Determining Rugged Reliability in Extreme Weather Environments

Few mission-critical workers can put their work on hold due to a rainstorm or other weather conditions. From first responders to utility workers, these mobile professionals need reliable technology that can work wherever their job takes them. When evaluating rugged devices that may experience a variety of extreme weather conditions, decision makers should pay close attention to Mil-Spec testing for rain, humidity and sand and dust resistance.

  • Blowing Rain Test: MIL-STD-810G Method 506.5 Procedure I  To simulate using a device in wet windy weather the DoD created the “Blowing Rain Test: MIL-STD-810G Method 506.5 Procedure I” where a device is blasted with 5.8 inch-per-hour rain and 70 mph winds, for 30 minutes per surface while operational. If a device works under those conditions, it will work in most storms! Lots of devices are marketed as water resistant – some even have Mil-Spec water resistance to falling rain/drips. However, only those devices that have passed the Blowing Rain Test will be suitable for harsher conditions.
  • Humidity Test: MIL-STD-810G Method 507.5 Procedure II – Of course, water doesn’t have to be falling from the sky to be a problem with electronics. In some situations, notably the tropics or certain industrial environments, there is so much water in the atmosphere that it can cause equipment to fail. The main issue here is the ability to transfer heat (reduced by the level of moisture in the air). If the device becomes overheated, units can become inoperable, temporarily or permanently. For this the DoD has developed the “Humidity Test: MIL-STD-810G Method 507.5 Procedure II” where a device is tested in temperature cycles of 86°F to 140°F at 95 percent relative humidity. If you know your workers will encounter tropical environments or other areas of high humidity, you need to ask whether your ruggedized device has been tested for high humidity and will it survive everywhere it may be needed?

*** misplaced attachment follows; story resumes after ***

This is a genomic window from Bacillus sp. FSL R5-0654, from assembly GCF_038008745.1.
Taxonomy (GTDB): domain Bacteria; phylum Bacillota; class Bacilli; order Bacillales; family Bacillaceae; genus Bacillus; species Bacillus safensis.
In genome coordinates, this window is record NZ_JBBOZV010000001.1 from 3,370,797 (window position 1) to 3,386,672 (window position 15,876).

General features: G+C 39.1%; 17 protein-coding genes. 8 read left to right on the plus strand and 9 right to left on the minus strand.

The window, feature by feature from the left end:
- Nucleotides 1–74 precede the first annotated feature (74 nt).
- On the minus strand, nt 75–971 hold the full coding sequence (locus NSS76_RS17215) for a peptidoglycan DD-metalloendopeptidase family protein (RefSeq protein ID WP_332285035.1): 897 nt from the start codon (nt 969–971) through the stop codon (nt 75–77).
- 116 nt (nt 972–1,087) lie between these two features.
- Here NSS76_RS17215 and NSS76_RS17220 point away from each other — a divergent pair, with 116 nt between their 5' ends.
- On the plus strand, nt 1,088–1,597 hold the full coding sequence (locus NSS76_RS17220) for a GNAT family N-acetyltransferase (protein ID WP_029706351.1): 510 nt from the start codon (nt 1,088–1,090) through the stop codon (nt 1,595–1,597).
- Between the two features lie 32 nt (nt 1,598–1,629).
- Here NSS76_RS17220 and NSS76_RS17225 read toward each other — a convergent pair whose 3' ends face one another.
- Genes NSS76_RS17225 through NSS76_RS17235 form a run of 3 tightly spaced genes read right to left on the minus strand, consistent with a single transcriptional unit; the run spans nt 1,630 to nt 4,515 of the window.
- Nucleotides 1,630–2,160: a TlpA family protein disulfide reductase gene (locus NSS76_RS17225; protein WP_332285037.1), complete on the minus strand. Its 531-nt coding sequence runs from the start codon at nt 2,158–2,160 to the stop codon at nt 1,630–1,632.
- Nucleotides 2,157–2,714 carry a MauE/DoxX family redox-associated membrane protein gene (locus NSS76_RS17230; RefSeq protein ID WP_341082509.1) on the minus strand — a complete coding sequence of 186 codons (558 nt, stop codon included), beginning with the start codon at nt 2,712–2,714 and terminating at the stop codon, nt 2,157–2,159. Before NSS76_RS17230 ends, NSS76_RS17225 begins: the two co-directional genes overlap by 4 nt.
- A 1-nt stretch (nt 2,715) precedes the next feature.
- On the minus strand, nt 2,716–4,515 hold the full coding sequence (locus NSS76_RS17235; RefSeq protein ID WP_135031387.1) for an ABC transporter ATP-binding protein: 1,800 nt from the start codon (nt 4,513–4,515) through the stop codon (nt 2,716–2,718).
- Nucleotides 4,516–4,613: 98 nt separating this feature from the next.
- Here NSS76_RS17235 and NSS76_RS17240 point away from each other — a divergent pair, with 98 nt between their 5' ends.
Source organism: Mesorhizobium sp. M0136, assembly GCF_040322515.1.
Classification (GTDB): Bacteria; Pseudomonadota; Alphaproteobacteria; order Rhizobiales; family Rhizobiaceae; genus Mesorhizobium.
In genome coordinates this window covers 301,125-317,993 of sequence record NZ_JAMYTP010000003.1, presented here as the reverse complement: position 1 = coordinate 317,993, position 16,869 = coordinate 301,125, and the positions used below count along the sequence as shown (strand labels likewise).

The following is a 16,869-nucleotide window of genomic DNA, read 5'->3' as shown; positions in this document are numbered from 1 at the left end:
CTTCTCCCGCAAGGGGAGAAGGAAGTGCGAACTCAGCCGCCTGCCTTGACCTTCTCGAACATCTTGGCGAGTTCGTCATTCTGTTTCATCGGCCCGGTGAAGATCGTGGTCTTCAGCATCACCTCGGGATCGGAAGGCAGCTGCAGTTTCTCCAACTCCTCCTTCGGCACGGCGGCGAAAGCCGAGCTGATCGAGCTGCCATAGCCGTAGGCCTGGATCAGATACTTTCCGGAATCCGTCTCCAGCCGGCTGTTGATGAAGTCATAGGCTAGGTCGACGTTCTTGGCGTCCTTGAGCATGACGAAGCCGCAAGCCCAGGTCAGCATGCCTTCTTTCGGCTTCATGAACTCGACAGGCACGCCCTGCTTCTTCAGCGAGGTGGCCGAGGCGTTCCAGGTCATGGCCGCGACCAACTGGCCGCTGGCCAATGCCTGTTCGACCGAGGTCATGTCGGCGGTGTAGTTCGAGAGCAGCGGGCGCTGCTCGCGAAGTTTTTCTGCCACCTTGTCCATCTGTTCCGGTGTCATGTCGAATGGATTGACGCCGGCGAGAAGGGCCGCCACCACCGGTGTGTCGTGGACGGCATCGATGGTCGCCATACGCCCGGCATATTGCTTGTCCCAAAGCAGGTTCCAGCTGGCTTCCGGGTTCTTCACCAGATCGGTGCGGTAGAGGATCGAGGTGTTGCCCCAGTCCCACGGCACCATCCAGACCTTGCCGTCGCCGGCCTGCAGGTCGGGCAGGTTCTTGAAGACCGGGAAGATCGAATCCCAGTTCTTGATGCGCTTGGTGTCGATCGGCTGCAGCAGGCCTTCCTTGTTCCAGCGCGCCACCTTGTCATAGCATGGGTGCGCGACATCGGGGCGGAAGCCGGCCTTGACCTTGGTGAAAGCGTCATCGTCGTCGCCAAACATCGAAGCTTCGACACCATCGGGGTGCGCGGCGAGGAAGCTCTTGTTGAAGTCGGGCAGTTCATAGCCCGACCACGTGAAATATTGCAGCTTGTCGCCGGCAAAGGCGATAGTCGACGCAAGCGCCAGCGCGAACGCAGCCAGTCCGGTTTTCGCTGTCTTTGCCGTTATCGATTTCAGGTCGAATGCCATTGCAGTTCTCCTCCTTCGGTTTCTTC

• Sand and Dust Resistance Test: MIL-STD-810G Method 510.5 Procedure I – At the other extreme from wet and humid conditions are harshly dry environments. Dryness alone is not ordinarily a problem for electrical equipment. However, in very arid outdoor locations dust and/or sand often arises and this can pose a problem. Indeed, it need not be an outdoor environment, since factories, mines or other indoor locations that are dry can sometimes be prone to high levels of particulates in the air. To simulate these situations the DoD developed the “Sand and Dust Resistance Test: MIL-STD-810G Method 510.5 Procedure I” which sees dust then sand being blown at a device over several hours in an environment of 140°F while operational. The test simulates situations like desert sandstorms or environments where unsealed devices, and those with fans, can have internal components exposed and damaged due to contaminants. If you need a rugged device to work in those environments you should ask for details about how the test was performed, to ensure the test is reflective of the environment your workers may find themselves needing to operate in.

To learn more about what “rugged” really means, and the questions that you need to ask your supplier, read the full whitepaper. And for more information on Panasonic’s rugged mobile computers and tablets, visit